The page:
The administration committed to the Research and Learning committee to develop an academic renewal plan that will at least meet the stated aspirations of moving the university “from excellence to eminence”.  The plan eventually arrived with the material of the June Board cycle not long before the committees meet. As Chair of L&R, I had been promised a consultation prior to submission to Board, a basic tenant of good governance. But this never happened. Instead the plan unfolded in a closed session I am not at liberty to expand on.

Suffices to say that the Board Chair and I eventually agreed that we needed a Board-led initiative to oversee this situation and ensure a sound plan. In the subsequent open session of the Board, the Chair pushed for the approval of a so-called “working group” instead of a Board committee.

Now we hear 3 months after we had approved this initiative, that the UBC academic renewal working group will be announced to Board on Sept. 3, 2019 and to Senate on Sept. 11. Its report to Board is expected in June 2020 almost 2 years after we first sounded the alarm. What is causing such delays? Machinations of governance.

The formation of this working group is yet another failure of good governance. Indeed, working groups are ad-hoc constructs with no official mandate or clear terms of reference. They involve non-Board members chosen at the sole discretion of the Board Chair and hence are unaccountable to the Board. Admittedly, they are also used to exclude certain members of the Board from deliberations, even those duly elected and with the right knowledge and expertise.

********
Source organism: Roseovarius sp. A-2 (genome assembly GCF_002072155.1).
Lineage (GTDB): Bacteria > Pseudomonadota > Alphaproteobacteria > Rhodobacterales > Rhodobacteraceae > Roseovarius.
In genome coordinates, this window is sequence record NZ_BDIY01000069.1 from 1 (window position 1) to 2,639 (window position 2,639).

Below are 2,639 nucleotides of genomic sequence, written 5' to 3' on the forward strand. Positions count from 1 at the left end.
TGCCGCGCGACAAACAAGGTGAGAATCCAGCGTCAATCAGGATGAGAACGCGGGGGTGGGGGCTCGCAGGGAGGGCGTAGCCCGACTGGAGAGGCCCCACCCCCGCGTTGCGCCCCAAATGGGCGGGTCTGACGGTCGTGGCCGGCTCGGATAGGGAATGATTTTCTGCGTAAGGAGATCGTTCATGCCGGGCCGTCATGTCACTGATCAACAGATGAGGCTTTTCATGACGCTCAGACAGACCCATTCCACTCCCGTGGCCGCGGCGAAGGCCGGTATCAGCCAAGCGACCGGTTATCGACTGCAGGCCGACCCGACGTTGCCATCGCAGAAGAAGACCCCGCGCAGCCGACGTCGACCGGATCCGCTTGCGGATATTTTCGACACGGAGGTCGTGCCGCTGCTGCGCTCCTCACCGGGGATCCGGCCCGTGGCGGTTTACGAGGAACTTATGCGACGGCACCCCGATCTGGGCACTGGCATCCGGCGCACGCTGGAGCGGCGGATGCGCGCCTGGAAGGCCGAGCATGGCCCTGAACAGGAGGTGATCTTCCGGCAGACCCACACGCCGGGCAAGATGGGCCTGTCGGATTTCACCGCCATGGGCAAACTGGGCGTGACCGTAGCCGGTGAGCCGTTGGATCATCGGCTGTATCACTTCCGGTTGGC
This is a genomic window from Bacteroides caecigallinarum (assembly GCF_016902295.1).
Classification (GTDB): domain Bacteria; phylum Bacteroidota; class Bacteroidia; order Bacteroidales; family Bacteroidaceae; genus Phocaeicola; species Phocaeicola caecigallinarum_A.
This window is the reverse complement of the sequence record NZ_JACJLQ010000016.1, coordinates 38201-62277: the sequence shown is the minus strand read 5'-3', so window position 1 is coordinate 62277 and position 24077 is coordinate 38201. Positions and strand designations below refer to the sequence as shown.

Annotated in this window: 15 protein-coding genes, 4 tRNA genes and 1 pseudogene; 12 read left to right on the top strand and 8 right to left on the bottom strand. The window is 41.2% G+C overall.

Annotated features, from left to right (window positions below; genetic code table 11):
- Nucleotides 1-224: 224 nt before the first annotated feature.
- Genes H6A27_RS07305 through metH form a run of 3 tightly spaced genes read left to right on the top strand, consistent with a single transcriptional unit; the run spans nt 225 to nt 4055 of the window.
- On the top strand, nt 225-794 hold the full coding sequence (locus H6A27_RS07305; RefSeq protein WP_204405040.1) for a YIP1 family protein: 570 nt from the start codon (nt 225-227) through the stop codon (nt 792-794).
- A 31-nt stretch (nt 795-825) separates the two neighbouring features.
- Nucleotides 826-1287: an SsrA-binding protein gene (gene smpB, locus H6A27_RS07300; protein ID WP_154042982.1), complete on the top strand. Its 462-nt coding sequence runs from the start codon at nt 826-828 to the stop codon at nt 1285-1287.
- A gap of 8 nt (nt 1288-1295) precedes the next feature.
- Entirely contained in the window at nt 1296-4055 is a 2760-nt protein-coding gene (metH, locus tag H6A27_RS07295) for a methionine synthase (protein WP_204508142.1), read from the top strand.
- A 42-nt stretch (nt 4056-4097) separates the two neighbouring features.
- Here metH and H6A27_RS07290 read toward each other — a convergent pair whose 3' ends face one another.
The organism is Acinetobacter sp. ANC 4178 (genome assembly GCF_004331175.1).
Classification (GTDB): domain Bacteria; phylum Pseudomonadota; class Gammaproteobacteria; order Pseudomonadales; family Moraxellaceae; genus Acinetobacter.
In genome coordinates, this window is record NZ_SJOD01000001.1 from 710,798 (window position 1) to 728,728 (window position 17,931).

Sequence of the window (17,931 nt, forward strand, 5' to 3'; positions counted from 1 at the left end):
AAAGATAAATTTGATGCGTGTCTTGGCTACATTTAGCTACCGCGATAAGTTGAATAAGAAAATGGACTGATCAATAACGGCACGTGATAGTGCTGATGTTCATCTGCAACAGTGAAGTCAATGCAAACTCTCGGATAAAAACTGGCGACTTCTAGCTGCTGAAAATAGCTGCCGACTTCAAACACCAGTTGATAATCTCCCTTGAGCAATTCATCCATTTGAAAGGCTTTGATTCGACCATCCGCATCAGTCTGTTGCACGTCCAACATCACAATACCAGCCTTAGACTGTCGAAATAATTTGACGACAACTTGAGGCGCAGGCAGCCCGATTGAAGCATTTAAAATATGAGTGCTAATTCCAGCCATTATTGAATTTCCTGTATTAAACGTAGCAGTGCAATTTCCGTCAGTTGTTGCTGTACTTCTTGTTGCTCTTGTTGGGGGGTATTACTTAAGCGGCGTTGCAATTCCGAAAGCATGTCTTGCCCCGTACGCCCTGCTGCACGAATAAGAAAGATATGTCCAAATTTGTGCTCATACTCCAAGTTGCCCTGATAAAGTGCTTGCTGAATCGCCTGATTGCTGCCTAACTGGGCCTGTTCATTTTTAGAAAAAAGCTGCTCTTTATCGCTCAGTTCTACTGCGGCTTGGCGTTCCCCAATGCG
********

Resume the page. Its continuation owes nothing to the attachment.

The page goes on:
Unlike Board standing committees, the working groups of the UBC Board function in total secrecy. Even Board members cannot attend and participate in their proceedings. They are all led by the Board Chair but are managed by the Office of the President, which removes the independence of the Board from the Executive. In short, working groups can be used in all sorts of ways contrary to the basic oversight of the Board.

The proliferation and the “flexibility” of these working groups is becoming a preferred modus operandi of the current Chair, who happens to chair all of them. Both the “Housing Action group” and the “Financial Strategy Working Group” are dealing with very important academically centered issues while circumventing the mandate of the standing Learning and Research Committee of the Board.

The L&R committee also pushed hard (some say too hard!) for a serious review and reform of our graduate programme. Eventually, this also became a major component of  the academic renewal working group. Again, we wished the process followed proper governance and included the expertise on the Board adequately, but it wasn’t to be.

At the end of the day, the potential for positive steps towards academic renewal and the improvement of our graduate program trumps (Did I say Trump?) everything else. It should not be slowed down by the shenanigans of university governance.